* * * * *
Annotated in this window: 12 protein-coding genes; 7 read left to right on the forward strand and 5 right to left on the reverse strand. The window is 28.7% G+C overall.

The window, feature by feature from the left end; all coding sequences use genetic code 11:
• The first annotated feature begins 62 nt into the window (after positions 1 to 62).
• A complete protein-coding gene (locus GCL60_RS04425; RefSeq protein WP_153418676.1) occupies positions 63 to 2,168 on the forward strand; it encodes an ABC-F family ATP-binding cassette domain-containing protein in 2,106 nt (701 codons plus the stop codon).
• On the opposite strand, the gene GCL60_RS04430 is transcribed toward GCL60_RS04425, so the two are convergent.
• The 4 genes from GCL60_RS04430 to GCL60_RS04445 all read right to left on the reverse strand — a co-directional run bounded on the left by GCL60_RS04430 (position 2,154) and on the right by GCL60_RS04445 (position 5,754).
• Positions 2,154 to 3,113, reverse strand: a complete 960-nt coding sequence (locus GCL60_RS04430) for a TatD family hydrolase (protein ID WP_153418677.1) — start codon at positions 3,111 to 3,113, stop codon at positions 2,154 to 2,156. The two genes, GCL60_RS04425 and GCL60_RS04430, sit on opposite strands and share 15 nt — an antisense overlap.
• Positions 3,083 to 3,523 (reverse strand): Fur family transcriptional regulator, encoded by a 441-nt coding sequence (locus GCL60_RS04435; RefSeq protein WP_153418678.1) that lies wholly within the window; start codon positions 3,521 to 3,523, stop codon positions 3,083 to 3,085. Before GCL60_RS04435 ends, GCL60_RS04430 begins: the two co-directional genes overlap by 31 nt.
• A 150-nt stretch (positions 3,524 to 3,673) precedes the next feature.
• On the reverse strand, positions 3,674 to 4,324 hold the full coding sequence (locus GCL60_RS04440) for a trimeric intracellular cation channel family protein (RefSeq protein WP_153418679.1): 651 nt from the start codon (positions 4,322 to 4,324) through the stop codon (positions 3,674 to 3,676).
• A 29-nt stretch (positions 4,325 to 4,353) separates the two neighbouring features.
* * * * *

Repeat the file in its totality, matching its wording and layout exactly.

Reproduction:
Annotated in this window: 12 protein-coding genes; 7 read left to right on the forward strand and 5 right to left on the reverse strand. The window is 28.7% G+C overall.

The window, feature by feature from the left end; all coding sequences use genetic code 11:
• The first annotated feature begins 62 nt into the window (after positions 1 to 62).
• A complete protein-coding gene (locus GCL60_RS04425; RefSeq protein WP_153418676.1) occupies positions 63 to 2,168 on the forward strand; it encodes an ABC-F family ATP-binding cassette domain-containing protein in 2,106 nt (701 codons plus the stop codon).
• On the opposite strand, the gene GCL60_RS04430 is transcribed toward GCL60_RS04425, so the two are convergent.
• The 4 genes from GCL60_RS04430 to GCL60_RS04445 all read right to left on the reverse strand — a co-directional run bounded on the left by GCL60_RS04430 (position 2,154) and on the right by GCL60_RS04445 (position 5,754).
• Positions 2,154 to 3,113, reverse strand: a complete 960-nt coding sequence (locus GCL60_RS04430) for a TatD family hydrolase (protein ID WP_153418677.1) — start codon at positions 3,111 to 3,113, stop codon at positions 2,154 to 2,156. The two genes, GCL60_RS04425 and GCL60_RS04430, sit on opposite strands and share 15 nt — an antisense overlap.
• Positions 3,083 to 3,523 (reverse strand): Fur family transcriptional regulator, encoded by a 441-nt coding sequence (locus GCL60_RS04435; RefSeq protein WP_153418678.1) that lies wholly within the window; start codon positions 3,521 to 3,523, stop codon positions 3,083 to 3,085. Before GCL60_RS04435 ends, GCL60_RS04430 begins: the two co-directional genes overlap by 31 nt.
• A 150-nt stretch (positions 3,524 to 3,673) precedes the next feature.
• On the reverse strand, positions 3,674 to 4,324 hold the full coding sequence (locus GCL60_RS04440) for a trimeric intracellular cation channel family protein (RefSeq protein WP_153418679.1): 651 nt from the start codon (positions 4,322 to 4,324) through the stop codon (positions 3,674 to 3,676).
• A 29-nt stretch (positions 4,325 to 4,353) separates the two neighbouring features.